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Free childcare ends as tax refunds start rolling out to millions of Australians – The Guardian

More taxpayers than usual have already filed returns in anticipation of up to $1,080 tax cut

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The 1 million Australians who have already completed their tax returns will start to receive refunds this week, but for families with children in childcare, Monday also marks the return to the fee-and-subsidy model.
The treasurer, Josh Frydenberg, has released tax office statistics showing that 10 million Australians will benefit from the low and middle income tax offset, with 4.5 million to receive the full $1,080.
More than 5m Australians will also receive the second $750 stimulus payment from Monday, targeted at welfare recipients and low income earners.
By Friday, 991,000 people had already lodged tax returns for the 2019-20 financial year, an 11% increase on last year and a new record as tax cuts delivered in the form of an offset encourage early lodgement, with benefits hitting a recipients account all in one go at tax time.
With the second wave of the coronavirus hitting Melbourne the governments emphasis has shifted from a possible economic recovery founded on eased restrictions to preparing the next round of supports.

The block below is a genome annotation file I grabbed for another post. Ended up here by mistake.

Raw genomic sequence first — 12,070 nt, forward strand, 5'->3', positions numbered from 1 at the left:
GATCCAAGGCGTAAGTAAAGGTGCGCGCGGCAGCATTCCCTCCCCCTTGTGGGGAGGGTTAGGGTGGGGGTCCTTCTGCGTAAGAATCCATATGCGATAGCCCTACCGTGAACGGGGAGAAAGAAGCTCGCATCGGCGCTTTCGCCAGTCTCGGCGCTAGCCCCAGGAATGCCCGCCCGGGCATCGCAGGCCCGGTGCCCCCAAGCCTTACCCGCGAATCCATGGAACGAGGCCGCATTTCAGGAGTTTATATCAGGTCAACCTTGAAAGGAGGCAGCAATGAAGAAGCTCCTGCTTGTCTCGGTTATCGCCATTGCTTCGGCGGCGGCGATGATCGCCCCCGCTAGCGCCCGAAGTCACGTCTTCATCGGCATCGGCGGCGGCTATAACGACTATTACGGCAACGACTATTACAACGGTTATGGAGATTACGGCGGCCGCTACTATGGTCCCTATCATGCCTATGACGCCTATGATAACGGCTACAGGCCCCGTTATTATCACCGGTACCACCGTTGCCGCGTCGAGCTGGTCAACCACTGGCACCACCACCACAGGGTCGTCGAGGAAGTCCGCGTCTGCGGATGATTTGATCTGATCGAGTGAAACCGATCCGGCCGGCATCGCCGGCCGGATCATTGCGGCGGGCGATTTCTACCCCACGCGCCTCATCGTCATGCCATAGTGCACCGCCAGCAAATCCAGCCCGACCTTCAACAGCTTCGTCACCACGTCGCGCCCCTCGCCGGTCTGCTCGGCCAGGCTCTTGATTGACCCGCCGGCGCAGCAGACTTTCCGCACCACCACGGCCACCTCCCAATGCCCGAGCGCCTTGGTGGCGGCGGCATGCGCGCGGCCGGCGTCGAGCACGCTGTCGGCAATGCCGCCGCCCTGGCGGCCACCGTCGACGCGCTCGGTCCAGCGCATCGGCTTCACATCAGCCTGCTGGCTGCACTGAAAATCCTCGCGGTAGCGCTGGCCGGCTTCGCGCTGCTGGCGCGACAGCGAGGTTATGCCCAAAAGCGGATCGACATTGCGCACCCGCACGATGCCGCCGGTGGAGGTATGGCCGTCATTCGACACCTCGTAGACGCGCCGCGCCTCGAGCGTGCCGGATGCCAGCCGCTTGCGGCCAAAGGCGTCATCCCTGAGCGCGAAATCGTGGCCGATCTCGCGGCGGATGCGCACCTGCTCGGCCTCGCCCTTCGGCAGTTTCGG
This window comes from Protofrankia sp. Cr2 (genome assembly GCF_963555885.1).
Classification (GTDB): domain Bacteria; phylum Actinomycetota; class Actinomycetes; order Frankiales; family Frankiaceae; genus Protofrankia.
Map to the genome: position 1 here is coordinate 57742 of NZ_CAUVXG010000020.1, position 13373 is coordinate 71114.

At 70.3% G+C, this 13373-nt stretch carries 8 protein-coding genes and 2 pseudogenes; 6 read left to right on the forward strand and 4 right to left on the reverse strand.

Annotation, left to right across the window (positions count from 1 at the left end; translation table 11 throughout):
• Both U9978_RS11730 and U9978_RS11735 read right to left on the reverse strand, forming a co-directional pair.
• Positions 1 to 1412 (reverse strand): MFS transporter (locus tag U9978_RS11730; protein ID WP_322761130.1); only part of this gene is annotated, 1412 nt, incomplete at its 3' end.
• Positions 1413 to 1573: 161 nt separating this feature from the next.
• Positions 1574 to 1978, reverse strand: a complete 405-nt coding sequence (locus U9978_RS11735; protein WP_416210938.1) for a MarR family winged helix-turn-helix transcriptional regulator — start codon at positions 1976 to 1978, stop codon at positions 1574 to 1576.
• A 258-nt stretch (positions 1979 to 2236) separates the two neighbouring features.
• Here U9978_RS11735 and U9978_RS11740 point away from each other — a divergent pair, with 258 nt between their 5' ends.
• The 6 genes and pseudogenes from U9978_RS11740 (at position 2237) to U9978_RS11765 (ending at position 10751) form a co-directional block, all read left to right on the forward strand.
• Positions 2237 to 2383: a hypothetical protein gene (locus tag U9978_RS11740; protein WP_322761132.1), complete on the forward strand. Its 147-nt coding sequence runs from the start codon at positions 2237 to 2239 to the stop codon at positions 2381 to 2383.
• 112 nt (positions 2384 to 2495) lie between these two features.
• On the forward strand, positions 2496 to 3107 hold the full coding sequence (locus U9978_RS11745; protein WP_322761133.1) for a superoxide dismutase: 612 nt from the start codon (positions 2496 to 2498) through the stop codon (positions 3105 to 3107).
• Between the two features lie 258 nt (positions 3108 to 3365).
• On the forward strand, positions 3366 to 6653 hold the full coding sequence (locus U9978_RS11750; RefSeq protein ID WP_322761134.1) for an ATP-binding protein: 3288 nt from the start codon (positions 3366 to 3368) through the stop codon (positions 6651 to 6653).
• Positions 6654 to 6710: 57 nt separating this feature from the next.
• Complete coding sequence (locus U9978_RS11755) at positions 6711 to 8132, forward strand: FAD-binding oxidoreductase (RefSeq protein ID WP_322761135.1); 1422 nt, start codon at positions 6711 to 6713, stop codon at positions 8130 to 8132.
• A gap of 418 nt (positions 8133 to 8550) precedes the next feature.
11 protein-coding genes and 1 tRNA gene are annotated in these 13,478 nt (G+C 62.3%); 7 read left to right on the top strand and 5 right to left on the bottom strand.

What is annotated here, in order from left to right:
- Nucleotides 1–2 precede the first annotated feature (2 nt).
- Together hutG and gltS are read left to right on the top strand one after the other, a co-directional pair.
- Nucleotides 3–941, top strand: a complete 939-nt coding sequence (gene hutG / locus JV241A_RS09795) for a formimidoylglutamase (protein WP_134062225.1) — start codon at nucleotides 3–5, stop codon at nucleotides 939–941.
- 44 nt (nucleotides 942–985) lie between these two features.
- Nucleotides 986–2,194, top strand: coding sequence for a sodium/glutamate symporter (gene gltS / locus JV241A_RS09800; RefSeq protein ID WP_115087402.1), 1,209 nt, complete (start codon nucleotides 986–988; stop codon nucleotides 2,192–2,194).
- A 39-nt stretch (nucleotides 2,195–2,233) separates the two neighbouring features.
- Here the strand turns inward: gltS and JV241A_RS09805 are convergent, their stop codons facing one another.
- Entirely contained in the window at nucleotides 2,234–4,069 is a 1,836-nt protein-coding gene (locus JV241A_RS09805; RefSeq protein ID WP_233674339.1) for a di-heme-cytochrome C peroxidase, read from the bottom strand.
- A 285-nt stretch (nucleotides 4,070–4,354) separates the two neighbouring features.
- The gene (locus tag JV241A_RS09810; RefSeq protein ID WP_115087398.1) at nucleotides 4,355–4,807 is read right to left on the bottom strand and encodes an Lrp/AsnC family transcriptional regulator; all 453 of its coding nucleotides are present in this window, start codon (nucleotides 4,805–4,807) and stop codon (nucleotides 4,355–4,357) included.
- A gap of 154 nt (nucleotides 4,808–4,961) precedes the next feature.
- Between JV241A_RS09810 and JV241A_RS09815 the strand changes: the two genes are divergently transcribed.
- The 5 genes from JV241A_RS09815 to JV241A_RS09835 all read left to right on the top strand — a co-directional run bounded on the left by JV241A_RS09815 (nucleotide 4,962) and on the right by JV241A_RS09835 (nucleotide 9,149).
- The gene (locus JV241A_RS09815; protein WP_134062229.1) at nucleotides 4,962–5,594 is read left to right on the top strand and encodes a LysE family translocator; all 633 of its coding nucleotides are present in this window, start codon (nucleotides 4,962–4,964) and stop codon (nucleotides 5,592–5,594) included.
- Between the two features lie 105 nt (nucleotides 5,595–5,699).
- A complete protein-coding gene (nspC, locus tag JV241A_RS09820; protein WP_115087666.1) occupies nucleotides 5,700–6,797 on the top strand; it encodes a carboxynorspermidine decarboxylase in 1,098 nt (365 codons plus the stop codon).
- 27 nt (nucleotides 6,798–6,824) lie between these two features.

These include extending the jobkeeper wage subsidy program and consideration of bringing forward further income tax cuts. Some in the not-for-profit childcare sector say a new sustainability payment for childcare centres operating in areas that have returned to stage three restrictions will also be required.
From Monday, childcare centres can start to charge parents fees again and the government will resume paying the childcare subsidy; jobkeeper will stop being paid to employees at childcare businesses from 20 July, replaced with $708m in transition payments.
The federal government has provided fee relief to parents in Melbourne and Mitchell shire by allowing services located in areas with stage three restrictions to waive fees to parents if children are not attending care.
Julie Price, the executive director of Community Child Care, which represents not for profit centres in Victoria, said it was a great move to say services could waive their fees but they cant afford to if children are not attending

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